I'VE never won anything. In school sports days, I always came fourth.
In some ways, I suppose that’s better than always finishing second. Sure, I was still losing, but if no one remembers who finished second, absolutely no one remembers if fourth place was even there at all.
There’s no pressure in fourth because no one cares.
Finals are a great distillation of team sports but with that distillation comes extreme pressure. Every moment from September until last weekend is thrown into the pressure cooker that is “The Decider”.
Win, and you’ve made history for your club. Lose and it will all feel like it was for nothing - at least, initially.
But this pressure will not be something new for this Munster side. Far from it.
Last season, around this time of year, Munster played Scarlets with an entire season - indeed, seasons worth of history - on their shoulders.
Lose, and it was the Challenge Cup and with it, shame and doom. Win, and they just made par by finishing sixth.
As Billy Holland put it at the start of this rollercoaster season at the launch of the league:
“The last two games of the season last year – where we played Scarlets and Edinburgh – were two of the hardest games we’ve ever played in pressure wise. Mainly because you were in a situation where if you lose you’re not in Europe and you “Shame Munster Rugby” and if you win, you finish 6th and “Shame Munster Rugby”. I think it was a real no win situation but I think we learned a lot about ourselves.”
There was no trophy to win last season, just the burden of history. This season, it’s all changed. From 6th place to 1st.
From fighting for the last Champions’ Cup spot to squaring off for the Pro12 trophy. Last May, Munster were dealing with bad pressure, the scary kind of pressure that no one wants.
The Black Mark of History kind of pressure that ages you, crushes you and if you’re not careful, breaks you. Munster came through that pressure and now they face a different kind.
The pressure you earn. You earn that good pressure from a season of winning and that’s where Munster find themselves.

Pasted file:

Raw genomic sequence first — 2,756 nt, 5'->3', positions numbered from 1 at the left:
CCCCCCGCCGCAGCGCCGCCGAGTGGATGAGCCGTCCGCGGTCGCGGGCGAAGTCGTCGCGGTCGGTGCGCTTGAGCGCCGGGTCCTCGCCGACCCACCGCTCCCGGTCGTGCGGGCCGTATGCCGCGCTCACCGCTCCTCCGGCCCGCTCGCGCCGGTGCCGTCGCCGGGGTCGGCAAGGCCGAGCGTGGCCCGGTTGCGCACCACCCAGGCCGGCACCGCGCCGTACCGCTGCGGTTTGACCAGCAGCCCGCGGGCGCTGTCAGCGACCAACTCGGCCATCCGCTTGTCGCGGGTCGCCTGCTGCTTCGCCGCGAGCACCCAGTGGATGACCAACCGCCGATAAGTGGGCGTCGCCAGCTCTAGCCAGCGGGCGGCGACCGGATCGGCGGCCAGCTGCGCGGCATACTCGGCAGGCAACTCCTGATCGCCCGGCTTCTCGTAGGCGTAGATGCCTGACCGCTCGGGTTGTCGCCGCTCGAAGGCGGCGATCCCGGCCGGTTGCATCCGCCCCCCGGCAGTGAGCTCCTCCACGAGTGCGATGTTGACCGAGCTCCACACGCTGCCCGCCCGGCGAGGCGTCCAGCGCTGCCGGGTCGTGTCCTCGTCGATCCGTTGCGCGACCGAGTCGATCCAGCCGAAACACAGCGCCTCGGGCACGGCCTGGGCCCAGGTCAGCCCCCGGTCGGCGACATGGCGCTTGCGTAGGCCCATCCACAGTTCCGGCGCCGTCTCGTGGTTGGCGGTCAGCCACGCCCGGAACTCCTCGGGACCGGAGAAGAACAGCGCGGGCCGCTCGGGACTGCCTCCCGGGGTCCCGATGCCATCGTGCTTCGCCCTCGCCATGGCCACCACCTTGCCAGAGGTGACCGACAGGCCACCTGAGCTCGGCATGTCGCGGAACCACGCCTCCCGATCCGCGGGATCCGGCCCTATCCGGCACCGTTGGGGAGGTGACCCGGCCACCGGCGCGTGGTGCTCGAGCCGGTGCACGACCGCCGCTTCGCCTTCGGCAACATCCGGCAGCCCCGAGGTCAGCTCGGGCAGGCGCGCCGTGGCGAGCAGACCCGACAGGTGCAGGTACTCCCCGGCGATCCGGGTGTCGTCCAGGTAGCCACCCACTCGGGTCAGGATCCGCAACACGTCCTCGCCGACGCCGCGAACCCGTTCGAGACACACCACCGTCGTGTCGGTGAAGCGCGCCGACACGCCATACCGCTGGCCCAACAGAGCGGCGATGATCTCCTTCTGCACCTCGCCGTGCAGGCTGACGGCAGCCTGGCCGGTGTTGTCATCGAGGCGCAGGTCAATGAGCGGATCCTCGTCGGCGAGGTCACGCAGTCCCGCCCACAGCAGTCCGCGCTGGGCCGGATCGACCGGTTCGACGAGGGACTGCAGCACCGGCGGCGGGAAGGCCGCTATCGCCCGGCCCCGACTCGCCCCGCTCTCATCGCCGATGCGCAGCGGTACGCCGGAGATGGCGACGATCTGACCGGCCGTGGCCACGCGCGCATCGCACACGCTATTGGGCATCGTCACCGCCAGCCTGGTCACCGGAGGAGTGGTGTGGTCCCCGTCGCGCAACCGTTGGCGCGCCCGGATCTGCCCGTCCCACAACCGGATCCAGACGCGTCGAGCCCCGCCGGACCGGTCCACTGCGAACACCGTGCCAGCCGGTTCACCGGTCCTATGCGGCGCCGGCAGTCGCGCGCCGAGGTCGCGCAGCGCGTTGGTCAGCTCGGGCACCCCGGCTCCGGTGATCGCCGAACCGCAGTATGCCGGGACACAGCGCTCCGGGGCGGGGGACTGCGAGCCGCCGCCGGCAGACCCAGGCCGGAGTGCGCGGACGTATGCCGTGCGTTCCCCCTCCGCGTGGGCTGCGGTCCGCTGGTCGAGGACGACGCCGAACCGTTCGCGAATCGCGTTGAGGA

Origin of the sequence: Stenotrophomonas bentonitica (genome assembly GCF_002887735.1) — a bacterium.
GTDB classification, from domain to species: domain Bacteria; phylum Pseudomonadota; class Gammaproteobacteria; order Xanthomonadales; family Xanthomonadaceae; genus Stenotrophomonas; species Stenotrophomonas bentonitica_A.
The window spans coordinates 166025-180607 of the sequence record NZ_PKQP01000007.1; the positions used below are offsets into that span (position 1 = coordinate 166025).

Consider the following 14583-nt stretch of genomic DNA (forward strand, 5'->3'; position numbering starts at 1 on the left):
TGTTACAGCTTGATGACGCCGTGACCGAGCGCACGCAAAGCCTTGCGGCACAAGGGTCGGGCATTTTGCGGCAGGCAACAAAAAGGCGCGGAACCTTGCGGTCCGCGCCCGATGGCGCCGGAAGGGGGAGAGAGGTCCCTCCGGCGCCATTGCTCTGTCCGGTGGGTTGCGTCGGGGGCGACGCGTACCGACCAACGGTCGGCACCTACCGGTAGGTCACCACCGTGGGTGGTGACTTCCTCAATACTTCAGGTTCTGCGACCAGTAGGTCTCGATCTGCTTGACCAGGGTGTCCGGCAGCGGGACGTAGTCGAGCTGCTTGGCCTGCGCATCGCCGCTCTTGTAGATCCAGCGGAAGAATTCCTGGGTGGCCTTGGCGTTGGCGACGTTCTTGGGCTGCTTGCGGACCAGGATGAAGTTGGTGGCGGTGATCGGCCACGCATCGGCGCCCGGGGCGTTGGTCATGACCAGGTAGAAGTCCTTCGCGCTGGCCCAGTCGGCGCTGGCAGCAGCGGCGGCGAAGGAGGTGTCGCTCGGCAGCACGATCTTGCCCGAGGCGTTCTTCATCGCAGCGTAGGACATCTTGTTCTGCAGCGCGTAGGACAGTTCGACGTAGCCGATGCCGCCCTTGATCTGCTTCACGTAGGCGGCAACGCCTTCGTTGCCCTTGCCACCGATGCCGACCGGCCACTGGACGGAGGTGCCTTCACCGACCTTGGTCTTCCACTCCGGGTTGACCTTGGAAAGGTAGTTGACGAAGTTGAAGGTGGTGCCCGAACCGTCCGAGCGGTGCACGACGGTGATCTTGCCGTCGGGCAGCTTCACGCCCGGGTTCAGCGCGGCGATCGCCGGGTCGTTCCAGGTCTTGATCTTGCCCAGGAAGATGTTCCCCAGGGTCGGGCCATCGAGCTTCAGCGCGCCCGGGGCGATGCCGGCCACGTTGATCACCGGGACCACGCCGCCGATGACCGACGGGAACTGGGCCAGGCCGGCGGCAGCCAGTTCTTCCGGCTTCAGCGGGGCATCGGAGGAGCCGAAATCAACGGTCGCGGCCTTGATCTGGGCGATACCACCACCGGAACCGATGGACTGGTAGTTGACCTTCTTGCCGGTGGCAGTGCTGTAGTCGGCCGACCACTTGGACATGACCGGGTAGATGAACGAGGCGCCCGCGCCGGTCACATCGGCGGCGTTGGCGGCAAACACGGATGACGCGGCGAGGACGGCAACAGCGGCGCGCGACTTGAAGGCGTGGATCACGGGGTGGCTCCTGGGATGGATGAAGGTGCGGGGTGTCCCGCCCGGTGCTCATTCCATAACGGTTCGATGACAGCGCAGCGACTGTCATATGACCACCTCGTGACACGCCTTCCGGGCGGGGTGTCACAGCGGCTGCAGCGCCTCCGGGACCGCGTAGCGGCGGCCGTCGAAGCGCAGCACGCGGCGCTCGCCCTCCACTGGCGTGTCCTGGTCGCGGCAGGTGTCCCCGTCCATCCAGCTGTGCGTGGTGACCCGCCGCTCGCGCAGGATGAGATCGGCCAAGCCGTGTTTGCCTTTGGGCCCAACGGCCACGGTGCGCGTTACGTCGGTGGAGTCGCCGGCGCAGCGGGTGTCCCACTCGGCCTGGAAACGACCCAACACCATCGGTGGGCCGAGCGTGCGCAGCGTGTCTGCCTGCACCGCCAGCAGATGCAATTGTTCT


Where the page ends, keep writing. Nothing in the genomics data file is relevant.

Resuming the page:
They’re just 80 short minutes away from a first trophy since 2011. The Scarlets stand in their way.
As a final, it’s one of those games that make for easy punditry - the loose, counter attacking free runners vs the oppressive heavy defence and set piece animals.
Attack vs defence. Loose vs tight. It’s a clash of rugby ideologies.
At least, on the marketing, that is. Reality is a different story.
I’m sure that Scarlets will be feeling broadly similar, though. To them, I’m sure they felt that their final was last week.
Beating Leinster in the RDS for the first time in two years and, while they were at it, becoming the first side to ever win an away Pro12 semi-final?
That’s a big achievement. To do it as confidently as they managed is no small feat either, especially while down to 14 men.
They’ll be very confident of beating a Munster side they see as “limited” and “one dimensional”.
So how do Munster go about beating them?
By, ironically enough, being limited and one dimensional. The Scarlets are a fantastic attacking side in a pure sense, with superb ball players all throughout their side.
They’re a wide-wide, ultra mobile team with a penchant for turning over the opposition through their collection of talented jackals.
We know they can counter attack excellently. We know they’ve got excellent hands in the wide channels and we know that they’re a live threat at every breakdown. So how do we go about beating them?
We do what Leinster should have done. That’s extraordinarily easy to say in hindsight, of course, but Friday’s result shows that taking on Scarlets at their own game is a self-destructive pursuit.
Going at them in the way the Munster rugby has traditionally been known for is the key.
Fringe carries. Mauling. Big one out runners. Kicking the corners.
When Leinster did this, they made consistent ground and, for me, made their own lives way too difficult.
Any ruck you make you have to clean, and the further you are away from your forwards, the riskier those rucks get- especially with James Davies lurking.
So Munster should just go through the “pig” phases around the fringes. Get the lighter Scarlets pack working where they are uncomfortable until they break.
A carry that makes 1m now, makes a carry in the second half go further.
If Leinster had worked Scarlets a bit more around the fringe, even if it didn’t work initially, it would have paid dividends later. Instead, the ball went wide too quick and Leinster suffered.
Munster must play into this clash of styles, strangle Scarlets in defence by engaging their light pack in tight areas until they’re forced to narrow - then you hit the wide channels.
Do that, and Munster will be in with a great chance.
Finals are for winning. And if you exert the pressure of the final onto the opposition until they consider breaking, then you’ll win more often than not.
You earn this pressure. Now go on and win it.